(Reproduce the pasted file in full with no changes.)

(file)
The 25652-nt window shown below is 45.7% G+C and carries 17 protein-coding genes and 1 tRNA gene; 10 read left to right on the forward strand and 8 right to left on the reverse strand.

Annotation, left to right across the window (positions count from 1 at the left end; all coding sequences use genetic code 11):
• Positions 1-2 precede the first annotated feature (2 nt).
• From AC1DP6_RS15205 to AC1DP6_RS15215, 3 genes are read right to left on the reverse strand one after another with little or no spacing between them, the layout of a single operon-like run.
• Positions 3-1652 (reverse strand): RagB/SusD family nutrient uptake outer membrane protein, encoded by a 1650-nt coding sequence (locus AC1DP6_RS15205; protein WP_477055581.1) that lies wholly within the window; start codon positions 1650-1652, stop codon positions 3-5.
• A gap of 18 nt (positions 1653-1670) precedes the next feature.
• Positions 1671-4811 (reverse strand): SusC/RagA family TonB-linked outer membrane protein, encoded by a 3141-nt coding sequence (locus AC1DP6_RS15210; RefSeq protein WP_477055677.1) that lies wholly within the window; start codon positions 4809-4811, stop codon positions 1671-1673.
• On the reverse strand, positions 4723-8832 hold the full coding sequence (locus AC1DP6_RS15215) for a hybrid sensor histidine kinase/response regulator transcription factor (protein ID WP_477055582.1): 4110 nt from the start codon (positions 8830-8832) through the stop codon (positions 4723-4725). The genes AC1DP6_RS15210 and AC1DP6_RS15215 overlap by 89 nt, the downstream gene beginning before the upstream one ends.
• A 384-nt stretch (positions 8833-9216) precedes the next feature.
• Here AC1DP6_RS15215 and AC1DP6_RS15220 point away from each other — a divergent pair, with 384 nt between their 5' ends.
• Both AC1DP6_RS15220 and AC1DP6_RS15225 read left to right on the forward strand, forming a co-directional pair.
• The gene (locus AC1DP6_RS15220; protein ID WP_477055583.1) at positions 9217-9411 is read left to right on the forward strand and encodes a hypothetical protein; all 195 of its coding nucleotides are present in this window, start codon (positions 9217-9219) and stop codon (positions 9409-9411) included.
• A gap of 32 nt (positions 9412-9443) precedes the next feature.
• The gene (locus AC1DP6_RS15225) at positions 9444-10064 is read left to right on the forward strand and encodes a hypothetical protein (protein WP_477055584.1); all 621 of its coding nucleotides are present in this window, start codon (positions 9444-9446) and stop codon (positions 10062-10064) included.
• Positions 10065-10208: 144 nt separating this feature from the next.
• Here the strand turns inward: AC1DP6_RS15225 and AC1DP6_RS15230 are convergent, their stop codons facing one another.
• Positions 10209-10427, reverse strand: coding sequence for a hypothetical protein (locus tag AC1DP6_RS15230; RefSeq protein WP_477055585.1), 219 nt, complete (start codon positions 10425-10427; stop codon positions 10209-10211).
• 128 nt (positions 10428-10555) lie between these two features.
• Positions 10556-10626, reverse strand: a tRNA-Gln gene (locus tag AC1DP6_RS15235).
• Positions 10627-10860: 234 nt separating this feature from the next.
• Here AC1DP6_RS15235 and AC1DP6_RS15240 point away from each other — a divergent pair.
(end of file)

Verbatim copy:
The 25652-nt window shown below is 45.7% G+C and carries 17 protein-coding genes and 1 tRNA gene; 10 read left to right on the forward strand and 8 right to left on the reverse strand.

Annotation, left to right across the window (positions count from 1 at the left end; all coding sequences use genetic code 11):
• Positions 1-2 precede the first annotated feature (2 nt).
• From AC1DP6_RS15205 to AC1DP6_RS15215, 3 genes are read right to left on the reverse strand one after another with little or no spacing between them, the layout of a single operon-like run.
• Positions 3-1652 (reverse strand): RagB/SusD family nutrient uptake outer membrane protein, encoded by a 1650-nt coding sequence (locus AC1DP6_RS15205; protein WP_477055581.1) that lies wholly within the window; start codon positions 1650-1652, stop codon positions 3-5.
• A gap of 18 nt (positions 1653-1670) precedes the next feature.
• Positions 1671-4811 (reverse strand): SusC/RagA family TonB-linked outer membrane protein, encoded by a 3141-nt coding sequence (locus AC1DP6_RS15210; RefSeq protein WP_477055677.1) that lies wholly within the window; start codon positions 4809-4811, stop codon positions 1671-1673.
• On the reverse strand, positions 4723-8832 hold the full coding sequence (locus AC1DP6_RS15215) for a hybrid sensor histidine kinase/response regulator transcription factor (protein ID WP_477055582.1): 4110 nt from the start codon (positions 8830-8832) through the stop codon (positions 4723-4725). The genes AC1DP6_RS15210 and AC1DP6_RS15215 overlap by 89 nt, the downstream gene beginning before the upstream one ends.
• A 384-nt stretch (positions 8833-9216) precedes the next feature.
• Here AC1DP6_RS15215 and AC1DP6_RS15220 point away from each other — a divergent pair, with 384 nt between their 5' ends.
• Both AC1DP6_RS15220 and AC1DP6_RS15225 read left to right on the forward strand, forming a co-directional pair.
• The gene (locus AC1DP6_RS15220; protein ID WP_477055583.1) at positions 9217-9411 is read left to right on the forward strand and encodes a hypothetical protein; all 195 of its coding nucleotides are present in this window, start codon (positions 9217-9219) and stop codon (positions 9409-9411) included.
• A gap of 32 nt (positions 9412-9443) precedes the next feature.
• The gene (locus AC1DP6_RS15225) at positions 9444-10064 is read left to right on the forward strand and encodes a hypothetical protein (protein WP_477055584.1); all 621 of its coding nucleotides are present in this window, start codon (positions 9444-9446) and stop codon (positions 10062-10064) included.
• Positions 10065-10208: 144 nt separating this feature from the next.
• Here the strand turns inward: AC1DP6_RS15225 and AC1DP6_RS15230 are convergent, their stop codons facing one another.
• Positions 10209-10427, reverse strand: coding sequence for a hypothetical protein (locus tag AC1DP6_RS15230; RefSeq protein WP_477055585.1), 219 nt, complete (start codon positions 10425-10427; stop codon positions 10209-10211).
• 128 nt (positions 10428-10555) lie between these two features.
• Positions 10556-10626, reverse strand: a tRNA-Gln gene (locus tag AC1DP6_RS15235).
• Positions 10627-10860: 234 nt separating this feature from the next.
• Here AC1DP6_RS15235 and AC1DP6_RS15240 point away from each other — a divergent pair.